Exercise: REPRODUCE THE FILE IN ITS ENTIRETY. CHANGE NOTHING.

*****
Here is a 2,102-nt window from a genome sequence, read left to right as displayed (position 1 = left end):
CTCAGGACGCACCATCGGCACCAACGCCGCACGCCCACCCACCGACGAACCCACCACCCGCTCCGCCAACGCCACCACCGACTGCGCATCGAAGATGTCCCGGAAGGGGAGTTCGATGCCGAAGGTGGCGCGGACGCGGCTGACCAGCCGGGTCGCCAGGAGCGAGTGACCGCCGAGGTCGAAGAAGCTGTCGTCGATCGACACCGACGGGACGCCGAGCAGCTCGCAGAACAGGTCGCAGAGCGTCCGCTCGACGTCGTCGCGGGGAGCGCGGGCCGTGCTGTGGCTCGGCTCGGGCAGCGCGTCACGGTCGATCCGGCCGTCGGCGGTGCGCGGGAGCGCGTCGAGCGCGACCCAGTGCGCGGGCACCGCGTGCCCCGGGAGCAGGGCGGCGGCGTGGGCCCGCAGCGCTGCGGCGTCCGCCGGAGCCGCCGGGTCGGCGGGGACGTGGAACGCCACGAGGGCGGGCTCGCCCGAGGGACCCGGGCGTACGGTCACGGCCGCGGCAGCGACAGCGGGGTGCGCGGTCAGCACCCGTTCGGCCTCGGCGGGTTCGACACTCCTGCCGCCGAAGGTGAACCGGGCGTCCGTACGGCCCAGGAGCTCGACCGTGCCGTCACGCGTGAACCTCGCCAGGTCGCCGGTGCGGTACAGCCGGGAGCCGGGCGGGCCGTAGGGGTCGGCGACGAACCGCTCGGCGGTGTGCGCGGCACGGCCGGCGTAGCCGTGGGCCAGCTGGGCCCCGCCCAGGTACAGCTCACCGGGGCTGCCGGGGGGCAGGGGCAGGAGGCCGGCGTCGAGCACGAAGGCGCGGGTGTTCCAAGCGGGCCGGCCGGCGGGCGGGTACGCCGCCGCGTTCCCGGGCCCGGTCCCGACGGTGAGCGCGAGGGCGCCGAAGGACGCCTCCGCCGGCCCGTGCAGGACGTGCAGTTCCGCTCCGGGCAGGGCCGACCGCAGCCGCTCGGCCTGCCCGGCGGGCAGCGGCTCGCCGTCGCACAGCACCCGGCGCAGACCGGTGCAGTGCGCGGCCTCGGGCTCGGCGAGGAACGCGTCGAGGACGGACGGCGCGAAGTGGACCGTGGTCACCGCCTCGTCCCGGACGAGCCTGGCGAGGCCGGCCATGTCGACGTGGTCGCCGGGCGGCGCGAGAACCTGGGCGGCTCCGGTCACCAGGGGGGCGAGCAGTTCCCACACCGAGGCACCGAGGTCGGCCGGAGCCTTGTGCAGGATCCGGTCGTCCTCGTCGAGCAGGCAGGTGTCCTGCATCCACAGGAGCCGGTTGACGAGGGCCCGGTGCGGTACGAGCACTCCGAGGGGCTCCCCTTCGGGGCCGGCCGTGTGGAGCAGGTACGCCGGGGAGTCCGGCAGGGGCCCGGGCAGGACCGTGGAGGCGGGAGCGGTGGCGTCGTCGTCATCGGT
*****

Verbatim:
Here is a 2,102-nt window from a genome sequence, read left to right as displayed (position 1 = left end):
CTCAGGACGCACCATCGGCACCAACGCCGCACGCCCACCCACCGACGAACCCACCACCCGCTCCGCCAACGCCACCACCGACTGCGCATCGAAGATGTCCCGGAAGGGGAGTTCGATGCCGAAGGTGGCGCGGACGCGGCTGACCAGCCGGGTCGCCAGGAGCGAGTGACCGCCGAGGTCGAAGAAGCTGTCGTCGATCGACACCGACGGGACGCCGAGCAGCTCGCAGAACAGGTCGCAGAGCGTCCGCTCGACGTCGTCGCGGGGAGCGCGGGCCGTGCTGTGGCTCGGCTCGGGCAGCGCGTCACGGTCGATCCGGCCGTCGGCGGTGCGCGGGAGCGCGTCGAGCGCGACCCAGTGCGCGGGCACCGCGTGCCCCGGGAGCAGGGCGGCGGCGTGGGCCCGCAGCGCTGCGGCGTCCGCCGGAGCCGCCGGGTCGGCGGGGACGTGGAACGCCACGAGGGCGGGCTCGCCCGAGGGACCCGGGCGTACGGTCACGGCCGCGGCAGCGACAGCGGGGTGCGCGGTCAGCACCCGTTCGGCCTCGGCGGGTTCGACACTCCTGCCGCCGAAGGTGAACCGGGCGTCCGTACGGCCCAGGAGCTCGACCGTGCCGTCACGCGTGAACCTCGCCAGGTCGCCGGTGCGGTACAGCCGGGAGCCGGGCGGGCCGTAGGGGTCGGCGACGAACCGCTCGGCGGTGTGCGCGGCACGGCCGGCGTAGCCGTGGGCCAGCTGGGCCCCGCCCAGGTACAGCTCACCGGGGCTGCCGGGGGGCAGGGGCAGGAGGCCGGCGTCGAGCACGAAGGCGCGGGTGTTCCAAGCGGGCCGGCCGGCGGGCGGGTACGCCGCCGCGTTCCCGGGCCCGGTCCCGACGGTGAGCGCGAGGGCGCCGAAGGACGCCTCCGCCGGCCCGTGCAGGACGTGCAGTTCCGCTCCGGGCAGGGCCGACCGCAGCCGCTCGGCCTGCCCGGCGGGCAGCGGCTCGCCGTCGCACAGCACCCGGCGCAGACCGGTGCAGTGCGCGGCCTCGGGCTCGGCGAGGAACGCGTCGAGGACGGACGGCGCGAAGTGGACCGTGGTCACCGCCTCGTCCCGGACGAGCCTGGCGAGGCCGGCCATGTCGACGTGGTCGCCGGGCGGCGCGAGAACCTGGGCGGCTCCGGTCACCAGGGGGGCGAGCAGTTCCCACACCGAGGCACCGAGGTCGGCCGGAGCCTTGTGCAGGATCCGGTCGTCCTCGTCGAGCAGGCAGGTGTCCTGCATCCACAGGAGCCGGTTGACGAGGGCCCGGTGCGGTACGAGCACTCCGAGGGGCTCCCCTTCGGGGCCGGCCGTGTGGAGCAGGTACGCCGGGGAGTCCGGCAGGGGCCCGGGCAGGACCGTGGAGGCGGGAGCGGTGGCGTCGTCGTCATCGGT